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Finite element simulation of multiple cracks in solids using mesh fragmentation technique

Grant number: 13/01468-6
Support Opportunities:Scholarships in Brazil - Master
Effective date (Start): June 01, 2013
Effective date (End): July 31, 2015
Field of knowledge:Engineering - Civil Engineering - Structural Engineering
Principal Investigator:Osvaldo Luís Manzoli
Grantee:Michael Andrade Maedo
Host Institution: Faculdade de Engenharia (FE). Universidade Estadual Paulista (UNESP). Campus de Bauru. Bauru , SP, Brazil
Associated scholarship(s):14/06906-4 - Finite element simulation of hydraulic fracturing using mesh fragmentation technique, BE.EP.MS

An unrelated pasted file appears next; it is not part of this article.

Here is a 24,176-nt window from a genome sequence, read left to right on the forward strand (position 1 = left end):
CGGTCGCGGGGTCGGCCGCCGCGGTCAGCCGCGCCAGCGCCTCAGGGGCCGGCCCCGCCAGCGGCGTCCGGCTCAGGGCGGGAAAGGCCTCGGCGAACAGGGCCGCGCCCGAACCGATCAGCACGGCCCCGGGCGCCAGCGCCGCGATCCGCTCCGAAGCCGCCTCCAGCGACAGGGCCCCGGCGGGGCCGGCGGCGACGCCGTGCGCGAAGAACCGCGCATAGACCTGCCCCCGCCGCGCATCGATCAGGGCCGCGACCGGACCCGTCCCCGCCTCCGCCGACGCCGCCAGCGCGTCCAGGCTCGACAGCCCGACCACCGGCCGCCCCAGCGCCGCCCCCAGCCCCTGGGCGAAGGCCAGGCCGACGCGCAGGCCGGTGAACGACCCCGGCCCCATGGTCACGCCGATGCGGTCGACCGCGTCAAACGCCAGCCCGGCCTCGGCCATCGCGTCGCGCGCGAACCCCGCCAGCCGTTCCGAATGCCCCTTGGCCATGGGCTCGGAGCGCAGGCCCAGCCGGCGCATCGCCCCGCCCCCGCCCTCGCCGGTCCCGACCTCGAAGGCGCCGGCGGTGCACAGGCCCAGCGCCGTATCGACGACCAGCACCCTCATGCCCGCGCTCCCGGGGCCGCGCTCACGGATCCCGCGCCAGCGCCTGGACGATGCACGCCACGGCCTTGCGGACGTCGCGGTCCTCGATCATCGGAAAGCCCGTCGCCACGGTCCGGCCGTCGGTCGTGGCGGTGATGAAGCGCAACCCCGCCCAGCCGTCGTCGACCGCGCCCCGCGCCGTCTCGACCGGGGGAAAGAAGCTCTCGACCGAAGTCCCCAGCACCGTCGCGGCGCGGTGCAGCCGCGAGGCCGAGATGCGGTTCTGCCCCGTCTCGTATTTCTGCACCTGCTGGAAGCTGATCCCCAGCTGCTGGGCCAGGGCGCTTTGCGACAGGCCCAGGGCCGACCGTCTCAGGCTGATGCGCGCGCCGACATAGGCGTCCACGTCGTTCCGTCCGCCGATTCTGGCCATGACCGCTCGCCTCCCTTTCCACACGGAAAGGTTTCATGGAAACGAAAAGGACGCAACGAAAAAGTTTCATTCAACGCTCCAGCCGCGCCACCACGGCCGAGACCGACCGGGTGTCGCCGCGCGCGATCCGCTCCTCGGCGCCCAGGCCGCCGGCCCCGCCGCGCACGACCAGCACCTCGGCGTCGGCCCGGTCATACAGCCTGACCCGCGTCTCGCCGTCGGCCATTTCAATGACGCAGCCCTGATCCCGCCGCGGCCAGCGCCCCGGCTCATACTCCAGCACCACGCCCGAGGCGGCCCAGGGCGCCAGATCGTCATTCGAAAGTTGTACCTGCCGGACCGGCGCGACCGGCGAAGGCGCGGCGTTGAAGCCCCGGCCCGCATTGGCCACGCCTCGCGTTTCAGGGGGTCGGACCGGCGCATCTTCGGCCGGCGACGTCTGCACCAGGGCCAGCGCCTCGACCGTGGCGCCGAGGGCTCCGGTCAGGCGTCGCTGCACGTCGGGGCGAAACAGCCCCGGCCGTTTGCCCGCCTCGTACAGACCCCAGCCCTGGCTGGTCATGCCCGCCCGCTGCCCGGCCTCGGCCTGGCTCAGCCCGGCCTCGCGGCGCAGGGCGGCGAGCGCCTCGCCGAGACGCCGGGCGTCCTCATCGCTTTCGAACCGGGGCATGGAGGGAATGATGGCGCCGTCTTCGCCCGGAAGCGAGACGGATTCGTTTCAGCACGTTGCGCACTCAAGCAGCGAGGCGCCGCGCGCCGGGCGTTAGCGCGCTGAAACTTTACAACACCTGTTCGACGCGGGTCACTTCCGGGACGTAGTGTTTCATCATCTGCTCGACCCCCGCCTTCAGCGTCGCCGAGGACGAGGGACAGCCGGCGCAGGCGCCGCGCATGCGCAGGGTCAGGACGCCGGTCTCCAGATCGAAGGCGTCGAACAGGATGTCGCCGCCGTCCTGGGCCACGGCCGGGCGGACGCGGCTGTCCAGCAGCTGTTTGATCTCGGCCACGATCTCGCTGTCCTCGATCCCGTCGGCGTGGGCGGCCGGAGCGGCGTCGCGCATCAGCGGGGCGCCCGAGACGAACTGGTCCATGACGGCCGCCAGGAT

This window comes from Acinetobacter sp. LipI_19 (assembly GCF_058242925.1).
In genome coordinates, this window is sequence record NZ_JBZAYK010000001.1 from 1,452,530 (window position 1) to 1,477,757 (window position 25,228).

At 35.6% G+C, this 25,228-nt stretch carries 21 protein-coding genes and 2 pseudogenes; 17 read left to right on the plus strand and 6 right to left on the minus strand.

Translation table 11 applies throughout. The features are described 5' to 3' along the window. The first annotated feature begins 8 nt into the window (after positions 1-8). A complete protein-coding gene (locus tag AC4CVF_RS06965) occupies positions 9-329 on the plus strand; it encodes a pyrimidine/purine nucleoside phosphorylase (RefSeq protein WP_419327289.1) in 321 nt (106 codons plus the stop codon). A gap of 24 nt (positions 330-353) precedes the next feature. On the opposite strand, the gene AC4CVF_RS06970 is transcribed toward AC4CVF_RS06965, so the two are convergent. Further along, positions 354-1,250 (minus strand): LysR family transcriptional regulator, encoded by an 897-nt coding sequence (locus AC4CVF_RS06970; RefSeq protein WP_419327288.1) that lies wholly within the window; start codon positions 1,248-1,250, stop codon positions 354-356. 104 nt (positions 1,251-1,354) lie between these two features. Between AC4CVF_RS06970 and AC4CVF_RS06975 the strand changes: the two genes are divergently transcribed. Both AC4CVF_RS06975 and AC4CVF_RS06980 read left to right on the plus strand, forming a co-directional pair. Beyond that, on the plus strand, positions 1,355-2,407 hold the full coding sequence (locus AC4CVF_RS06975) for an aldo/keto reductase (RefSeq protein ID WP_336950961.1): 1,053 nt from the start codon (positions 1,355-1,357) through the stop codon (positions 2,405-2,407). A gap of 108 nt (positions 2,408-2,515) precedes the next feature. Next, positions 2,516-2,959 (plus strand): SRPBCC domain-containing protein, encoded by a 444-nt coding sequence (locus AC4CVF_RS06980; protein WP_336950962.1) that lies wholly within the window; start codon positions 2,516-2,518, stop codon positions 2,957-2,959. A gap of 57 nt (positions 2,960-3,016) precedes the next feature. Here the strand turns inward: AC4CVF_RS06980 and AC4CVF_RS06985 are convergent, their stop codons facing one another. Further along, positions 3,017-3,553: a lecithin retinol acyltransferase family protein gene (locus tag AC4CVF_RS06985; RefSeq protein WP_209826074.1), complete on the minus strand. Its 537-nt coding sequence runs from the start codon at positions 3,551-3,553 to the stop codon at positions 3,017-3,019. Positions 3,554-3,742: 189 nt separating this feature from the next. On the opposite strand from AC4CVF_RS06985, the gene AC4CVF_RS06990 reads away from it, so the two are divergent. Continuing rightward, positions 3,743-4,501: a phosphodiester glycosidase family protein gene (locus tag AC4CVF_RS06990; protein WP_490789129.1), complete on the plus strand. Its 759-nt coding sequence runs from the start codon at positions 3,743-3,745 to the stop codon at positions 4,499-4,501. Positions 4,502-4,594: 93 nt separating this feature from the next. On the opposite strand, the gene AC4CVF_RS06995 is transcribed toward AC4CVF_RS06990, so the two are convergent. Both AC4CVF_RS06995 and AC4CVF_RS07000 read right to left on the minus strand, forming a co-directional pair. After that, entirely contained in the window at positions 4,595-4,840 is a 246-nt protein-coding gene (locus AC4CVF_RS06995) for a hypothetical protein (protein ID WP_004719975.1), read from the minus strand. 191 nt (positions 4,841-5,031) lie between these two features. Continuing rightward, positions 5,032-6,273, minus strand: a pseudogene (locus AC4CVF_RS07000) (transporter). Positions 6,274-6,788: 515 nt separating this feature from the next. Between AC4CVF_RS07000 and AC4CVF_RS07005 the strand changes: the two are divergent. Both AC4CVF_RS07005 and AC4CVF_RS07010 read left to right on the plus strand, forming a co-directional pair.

This work intends to give support to the development of a methodology for the computer simulation of the formation of multiple cracks in three-dimensional problems. The methodology, being developed by the research group of the Faculty of Engineering-UNESP (Bauru), consists on the fragmentation of the finite element mesh and introducing elements of special interfaces between all solid elements. The introduction of interfaces aims to represent the failure process of quasi-brittle materials and follows an innovative proposal in which standard finite element solid with high aspect ratio and constitutive relations consistent with the strong discontinuity regime are used. The methodology is very attractive for complex three-dimensional problems in many fields of engineering because it allows the representation of multiple cracks without requiring adaptive algorithms for the reconstruction of the mesh or for progressive construction of the failure surface path. The primary activities of this proposal are related to the study of possible limitations of the method regarding the objectivity of the solutions with respect to the finite element mesh and disadvantages related to the high computational effort involved, serving as a subsidy for recommendations to minimize these potential inconveniences. The project also aims to assist the developments being made in conjunction with the Federal University of Pernambuco and the Texas A&M University groups, trying to adapt the fragmentation methodology to problems involving hydro-mechanical coupling in order to extend its applicability. In this context, it should develop basic tests (benchmarks) and perform analyzes to validate the methodology, comparing the obtained results against the ones obtained experimentally and with other existing methodologies for the same purpose. These last activities should be developed during a research internship at Texas A&M University.

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